Procedures used for western, northern, qRT-PCR and a description of the yeast strains and media can be found in the Supplementary Methods.
Processing of raw sequencing data
Sequencing was performed on IlluminaHiSeq 2500 and HiSeq 4000 machine by our Edinburgh Genomics facility. The complete pipeline for the processing of paired-end kinetic CRAC data is available on https://bitbucket.org/sgrann/kinetic_crac_pipeline. The entire pipeline can be run using a single script (CRAC_pipeline_PE.py) that divides the tasks over multiple processors. The pipeline performs the following steps: demultiplexing of raw fastq files by pyBarcodeFilter.py version 2.3.3 from the pyCRAC tool suite56 (version 220.127.116.11). Flexbar57 then trims the reads and removes 3′ adapters sequences (Supplementary Table 2). Reads are then collapsed using random barcode information provided in the in-read barcodes using the pyCRAC tool pyFastqDupicateRemover.py (see Supplementary Table 2 for adapter sequences). Reads are then aligned to the reference sequence (yeast genome R64 in our case) using novoalign (www.novocraft.com) version 2.0.7 and those that mapped to multiple genomic regions were randomly distributed over each possible location. PyReadCounters then makes read count and fragments per kilobase transcript per million reads (FPKM) tables for each annotated genomic features. Only genes for which cross-linking could be detected in all time-points were considered. Genomic feature files were obtained from ENSEMBL (version R64-1-1.75). Coordinates for anti-sense transcripts, CUTs, XUTs, SUTs, and retrotransposons24, 33, 58, 59 were obtained from the Saccharomyces Genome Database (sgd; yeastgenome.org).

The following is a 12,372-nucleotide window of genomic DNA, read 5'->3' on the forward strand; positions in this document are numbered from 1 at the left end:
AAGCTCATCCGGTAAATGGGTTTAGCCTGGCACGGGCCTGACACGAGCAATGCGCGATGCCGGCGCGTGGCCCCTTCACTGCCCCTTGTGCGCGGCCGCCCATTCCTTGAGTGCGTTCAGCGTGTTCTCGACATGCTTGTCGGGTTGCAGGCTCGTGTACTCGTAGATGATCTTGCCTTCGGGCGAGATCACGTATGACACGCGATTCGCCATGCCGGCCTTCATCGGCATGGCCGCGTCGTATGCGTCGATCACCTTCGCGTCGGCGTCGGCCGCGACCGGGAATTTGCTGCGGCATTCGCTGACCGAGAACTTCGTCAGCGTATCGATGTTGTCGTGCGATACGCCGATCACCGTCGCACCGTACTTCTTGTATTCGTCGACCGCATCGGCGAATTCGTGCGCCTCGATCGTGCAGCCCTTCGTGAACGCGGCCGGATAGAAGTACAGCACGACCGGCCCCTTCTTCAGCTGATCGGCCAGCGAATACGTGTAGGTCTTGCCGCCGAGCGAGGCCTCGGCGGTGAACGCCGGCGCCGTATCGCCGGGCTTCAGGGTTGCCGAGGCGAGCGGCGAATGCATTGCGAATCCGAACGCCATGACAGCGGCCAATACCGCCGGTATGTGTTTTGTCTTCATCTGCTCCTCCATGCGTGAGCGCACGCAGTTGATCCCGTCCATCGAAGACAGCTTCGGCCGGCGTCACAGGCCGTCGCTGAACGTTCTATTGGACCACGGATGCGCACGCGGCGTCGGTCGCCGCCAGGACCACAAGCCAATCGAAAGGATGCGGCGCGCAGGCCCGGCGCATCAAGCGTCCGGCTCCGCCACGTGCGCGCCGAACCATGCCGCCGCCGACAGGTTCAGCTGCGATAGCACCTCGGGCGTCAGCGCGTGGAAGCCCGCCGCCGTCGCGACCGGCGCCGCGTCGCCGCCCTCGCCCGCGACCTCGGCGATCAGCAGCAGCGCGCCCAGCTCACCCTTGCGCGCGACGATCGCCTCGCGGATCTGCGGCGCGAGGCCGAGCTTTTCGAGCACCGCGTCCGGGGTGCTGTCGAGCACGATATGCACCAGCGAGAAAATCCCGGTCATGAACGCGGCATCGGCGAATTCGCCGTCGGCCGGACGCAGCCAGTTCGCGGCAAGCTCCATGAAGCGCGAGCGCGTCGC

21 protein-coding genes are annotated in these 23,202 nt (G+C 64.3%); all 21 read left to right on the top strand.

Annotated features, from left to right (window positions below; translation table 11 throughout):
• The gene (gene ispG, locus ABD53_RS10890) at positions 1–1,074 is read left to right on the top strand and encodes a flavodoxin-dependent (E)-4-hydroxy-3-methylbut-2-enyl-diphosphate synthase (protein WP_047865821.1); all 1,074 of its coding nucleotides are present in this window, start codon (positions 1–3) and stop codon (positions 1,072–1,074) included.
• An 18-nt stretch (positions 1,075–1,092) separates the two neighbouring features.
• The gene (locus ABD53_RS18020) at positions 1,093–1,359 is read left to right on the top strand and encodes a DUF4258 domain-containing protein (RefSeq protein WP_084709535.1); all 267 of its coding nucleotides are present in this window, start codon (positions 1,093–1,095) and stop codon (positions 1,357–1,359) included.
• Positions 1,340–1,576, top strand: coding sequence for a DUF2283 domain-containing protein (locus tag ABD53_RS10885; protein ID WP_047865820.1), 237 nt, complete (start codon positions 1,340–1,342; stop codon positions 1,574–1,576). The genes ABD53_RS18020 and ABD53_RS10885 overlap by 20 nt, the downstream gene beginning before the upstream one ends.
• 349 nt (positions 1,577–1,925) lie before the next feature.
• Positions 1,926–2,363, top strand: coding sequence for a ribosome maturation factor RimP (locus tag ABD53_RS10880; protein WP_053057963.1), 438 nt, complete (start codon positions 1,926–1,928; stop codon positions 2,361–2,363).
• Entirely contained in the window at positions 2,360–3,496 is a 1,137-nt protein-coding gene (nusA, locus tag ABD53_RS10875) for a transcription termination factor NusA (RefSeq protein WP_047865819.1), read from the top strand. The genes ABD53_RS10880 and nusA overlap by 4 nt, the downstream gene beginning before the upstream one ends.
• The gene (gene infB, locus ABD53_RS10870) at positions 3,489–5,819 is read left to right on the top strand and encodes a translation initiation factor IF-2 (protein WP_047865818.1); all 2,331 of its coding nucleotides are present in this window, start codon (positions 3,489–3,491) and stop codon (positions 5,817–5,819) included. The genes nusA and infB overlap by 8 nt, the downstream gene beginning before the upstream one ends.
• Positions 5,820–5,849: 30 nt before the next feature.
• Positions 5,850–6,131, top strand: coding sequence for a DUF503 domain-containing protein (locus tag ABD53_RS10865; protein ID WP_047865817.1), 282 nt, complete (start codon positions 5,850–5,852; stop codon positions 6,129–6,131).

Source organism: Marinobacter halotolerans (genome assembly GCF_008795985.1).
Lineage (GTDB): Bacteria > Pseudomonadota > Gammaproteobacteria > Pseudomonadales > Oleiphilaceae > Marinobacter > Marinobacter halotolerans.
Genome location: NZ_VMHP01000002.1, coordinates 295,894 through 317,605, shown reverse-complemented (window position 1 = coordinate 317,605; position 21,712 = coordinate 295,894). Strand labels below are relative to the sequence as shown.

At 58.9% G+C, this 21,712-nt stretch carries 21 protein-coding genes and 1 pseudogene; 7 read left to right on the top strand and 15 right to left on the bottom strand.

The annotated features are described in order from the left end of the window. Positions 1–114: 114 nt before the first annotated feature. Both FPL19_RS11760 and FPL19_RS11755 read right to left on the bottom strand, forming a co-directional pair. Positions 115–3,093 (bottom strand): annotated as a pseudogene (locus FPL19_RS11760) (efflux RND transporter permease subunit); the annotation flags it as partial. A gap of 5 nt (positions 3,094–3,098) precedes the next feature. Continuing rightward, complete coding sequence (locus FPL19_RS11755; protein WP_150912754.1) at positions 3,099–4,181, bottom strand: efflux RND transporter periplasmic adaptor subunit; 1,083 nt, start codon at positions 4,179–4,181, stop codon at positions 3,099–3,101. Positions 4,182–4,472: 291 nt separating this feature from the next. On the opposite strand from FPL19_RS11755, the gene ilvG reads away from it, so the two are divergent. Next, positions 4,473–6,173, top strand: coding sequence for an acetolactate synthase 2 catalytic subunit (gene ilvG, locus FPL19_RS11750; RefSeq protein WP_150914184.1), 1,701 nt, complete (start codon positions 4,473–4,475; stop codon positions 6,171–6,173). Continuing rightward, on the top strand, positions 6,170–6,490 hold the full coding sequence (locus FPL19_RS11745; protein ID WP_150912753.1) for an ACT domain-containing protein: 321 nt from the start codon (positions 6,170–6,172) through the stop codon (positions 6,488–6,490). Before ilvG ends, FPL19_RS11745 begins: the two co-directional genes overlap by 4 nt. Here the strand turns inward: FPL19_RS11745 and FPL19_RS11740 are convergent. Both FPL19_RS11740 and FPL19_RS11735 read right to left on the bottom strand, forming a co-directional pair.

Identification of Nab3-binding sites and oligo-A reads
PyCalculateFDRs.py was used to find significantly enriched Nab3-binding peaks using default settings. Only peaks with at least five reads were considered and the minimum width of the peak interval was set to 20 nucleotides. Oligo-A reads were identified using blast and in-house perl and python scripts. PyBinCollector.py was used to generated the Nab3 and Pol II cross-linking distribution figures.
K-means clustering of cross-linking profiles was performed using the STEM clustering program60. Only profiles were selected that showed a fold-change in FPKM of at least 1.5 and had a mean pairwise correlation over two biological replicates of 0.7.
Escape indices and selection of Nab3 attenuated genes